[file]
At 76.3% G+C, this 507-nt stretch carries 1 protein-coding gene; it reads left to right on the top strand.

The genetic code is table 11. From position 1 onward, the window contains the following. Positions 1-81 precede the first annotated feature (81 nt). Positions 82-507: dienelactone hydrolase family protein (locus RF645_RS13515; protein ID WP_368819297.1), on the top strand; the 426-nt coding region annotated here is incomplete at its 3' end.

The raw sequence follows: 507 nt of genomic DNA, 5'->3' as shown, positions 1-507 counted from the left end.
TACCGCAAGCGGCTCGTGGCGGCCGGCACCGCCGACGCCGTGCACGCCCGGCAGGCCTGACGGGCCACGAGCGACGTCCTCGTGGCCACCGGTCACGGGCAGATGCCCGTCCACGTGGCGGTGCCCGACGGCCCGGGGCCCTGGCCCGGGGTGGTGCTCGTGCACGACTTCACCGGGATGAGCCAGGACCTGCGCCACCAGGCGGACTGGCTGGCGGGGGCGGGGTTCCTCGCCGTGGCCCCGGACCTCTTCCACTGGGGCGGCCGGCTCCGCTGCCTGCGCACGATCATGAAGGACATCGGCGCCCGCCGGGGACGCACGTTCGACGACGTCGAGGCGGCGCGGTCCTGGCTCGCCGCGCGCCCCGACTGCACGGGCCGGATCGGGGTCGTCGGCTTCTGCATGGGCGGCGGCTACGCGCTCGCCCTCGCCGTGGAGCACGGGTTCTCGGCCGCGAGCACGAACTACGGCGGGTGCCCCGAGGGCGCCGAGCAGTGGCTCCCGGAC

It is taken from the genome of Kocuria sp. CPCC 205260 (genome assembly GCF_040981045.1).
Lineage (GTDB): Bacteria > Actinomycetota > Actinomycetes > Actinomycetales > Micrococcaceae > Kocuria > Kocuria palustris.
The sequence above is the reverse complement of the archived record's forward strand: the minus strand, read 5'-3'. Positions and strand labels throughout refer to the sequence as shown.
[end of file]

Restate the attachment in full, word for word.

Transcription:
At 76.3% G+C, this 507-nt stretch carries 1 protein-coding gene; it reads left to right on the top strand.

The genetic code is table 11. From position 1 onward, the window contains the following. Positions 1-81 precede the first annotated feature (81 nt). Positions 82-507: dienelactone hydrolase family protein (locus RF645_RS13515; protein ID WP_368819297.1), on the top strand; the 426-nt coding region annotated here is incomplete at its 3' end.

The raw sequence follows: 507 nt of genomic DNA, 5'->3' as shown, positions 1-507 counted from the left end.
TACCGCAAGCGGCTCGTGGCGGCCGGCACCGCCGACGCCGTGCACGCCCGGCAGGCCTGACGGGCCACGAGCGACGTCCTCGTGGCCACCGGTCACGGGCAGATGCCCGTCCACGTGGCGGTGCCCGACGGCCCGGGGCCCTGGCCCGGGGTGGTGCTCGTGCACGACTTCACCGGGATGAGCCAGGACCTGCGCCACCAGGCGGACTGGCTGGCGGGGGCGGGGTTCCTCGCCGTGGCCCCGGACCTCTTCCACTGGGGCGGCCGGCTCCGCTGCCTGCGCACGATCATGAAGGACATCGGCGCCCGCCGGGGACGCACGTTCGACGACGTCGAGGCGGCGCGGTCCTGGCTCGCCGCGCGCCCCGACTGCACGGGCCGGATCGGGGTCGTCGGCTTCTGCATGGGCGGCGGCTACGCGCTCGCCCTCGCCGTGGAGCACGGGTTCTCGGCCGCGAGCACGAACTACGGCGGGTGCCCCGAGGGCGCCGAGCAGTGGCTCCCGGAC

It is taken from the genome of Kocuria sp. CPCC 205260 (genome assembly GCF_040981045.1).
Lineage (GTDB): Bacteria > Actinomycetota > Actinomycetes > Actinomycetales > Micrococcaceae > Kocuria > Kocuria palustris.
The sequence above is the reverse complement of the archived record's forward strand: the minus strand, read 5'-3'. Positions and strand labels throughout refer to the sequence as shown.